But here I was, faced with the reality that this man on the street could not be defined as anything other than a perpetrator. The empathetic witnesses to the situation made it impossible for me to move on, to leave it hidden away in a private place with a locked door.

At first, my deepest fears floated around me: You brought this upon yourself. Your very existence is an incitement of chaos and disorder. Like the fluorescent light attracting the moths, it was natural, the purpose of my being.

But I did not want to be a fluorescent light, the clinical light of an examination room, devoid of feeling. I wanted to be a warm, incandescent glow — like a lightning bug, or maybe an inviting fireplace. I did not want to stay frozen. I wanted to thaw.

Because this assault had taken place in full public view, I found it impossible to rationalize why he had struck me, and I found it impossible to push away. I had not agreed to be touched by this man, ever. I did not know his name, nor did he know mine.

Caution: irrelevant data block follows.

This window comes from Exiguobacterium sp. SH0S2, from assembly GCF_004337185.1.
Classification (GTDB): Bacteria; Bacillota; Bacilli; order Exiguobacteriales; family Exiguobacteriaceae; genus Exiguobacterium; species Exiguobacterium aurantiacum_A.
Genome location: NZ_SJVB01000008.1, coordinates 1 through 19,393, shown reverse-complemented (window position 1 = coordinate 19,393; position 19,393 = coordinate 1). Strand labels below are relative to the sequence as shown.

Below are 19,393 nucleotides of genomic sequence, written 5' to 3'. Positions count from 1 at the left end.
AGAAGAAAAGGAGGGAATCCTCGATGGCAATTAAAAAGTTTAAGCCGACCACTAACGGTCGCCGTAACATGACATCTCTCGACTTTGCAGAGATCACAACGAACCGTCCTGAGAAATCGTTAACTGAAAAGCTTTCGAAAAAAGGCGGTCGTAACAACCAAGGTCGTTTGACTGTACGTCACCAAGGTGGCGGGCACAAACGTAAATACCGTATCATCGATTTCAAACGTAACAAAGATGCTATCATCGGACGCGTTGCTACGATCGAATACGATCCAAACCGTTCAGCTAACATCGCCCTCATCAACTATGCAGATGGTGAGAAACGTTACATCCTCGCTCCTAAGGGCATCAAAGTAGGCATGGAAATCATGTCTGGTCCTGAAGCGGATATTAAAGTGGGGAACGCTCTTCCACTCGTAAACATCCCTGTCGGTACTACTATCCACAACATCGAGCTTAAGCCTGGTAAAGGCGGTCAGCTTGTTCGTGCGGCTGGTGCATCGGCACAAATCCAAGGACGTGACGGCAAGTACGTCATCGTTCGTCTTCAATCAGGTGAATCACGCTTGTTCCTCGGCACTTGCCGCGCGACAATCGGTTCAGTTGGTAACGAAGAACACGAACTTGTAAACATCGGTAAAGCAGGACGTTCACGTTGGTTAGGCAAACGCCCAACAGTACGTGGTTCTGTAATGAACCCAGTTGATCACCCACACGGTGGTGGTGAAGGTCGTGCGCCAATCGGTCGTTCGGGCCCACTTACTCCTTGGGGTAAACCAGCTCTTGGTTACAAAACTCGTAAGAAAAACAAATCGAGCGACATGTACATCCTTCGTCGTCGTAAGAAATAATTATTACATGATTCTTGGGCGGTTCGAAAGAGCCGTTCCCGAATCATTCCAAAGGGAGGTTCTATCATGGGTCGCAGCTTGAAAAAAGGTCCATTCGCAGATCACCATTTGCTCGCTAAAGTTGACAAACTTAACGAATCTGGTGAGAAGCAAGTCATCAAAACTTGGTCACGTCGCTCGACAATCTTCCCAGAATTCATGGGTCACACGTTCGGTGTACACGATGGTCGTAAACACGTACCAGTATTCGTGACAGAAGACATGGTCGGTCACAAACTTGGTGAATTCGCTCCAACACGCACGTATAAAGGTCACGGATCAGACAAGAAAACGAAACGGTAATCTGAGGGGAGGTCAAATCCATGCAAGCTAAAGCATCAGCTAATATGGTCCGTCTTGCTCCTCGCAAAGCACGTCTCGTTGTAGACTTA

The only words he said to me were: “How much do you cost?”

And so I filed a police report about it, and the New York Police Department’s special victims unit found camera footage of the spank, which made it even more real. This was not a thing to laugh off or compartmentalize. It was a crime.

When I told my therapist about the incident, she texted, “Some men can be appalling, and you have seen too much of it.”

I suppose what disturbs me the most about what happened on the street that day is that for the first time in my life, I recalled the countless earlier incidents that had happened to me over the years, starting when I was only 15, and suddenly I saw all of those men differently. I struggled to differentiate this spanker from the others who I had let do what they wished to me.

After that realization came another, more important one: I am a person deserving of protection. I can become my own bystander, a kinder and less judgmental version of that middle-aged woman on the plane. Boundaries make me safe, and I am a person deserving of safety.

Freedom and free-spiritedness should not have to come at the cost of being a repository for the carnal impulses of men. Men don’t have to have my body, but I have to have my body. And I can still be light.

Ariella Steinhorn, who lives in New York City, is a founder of Lioness, a story publishing platform.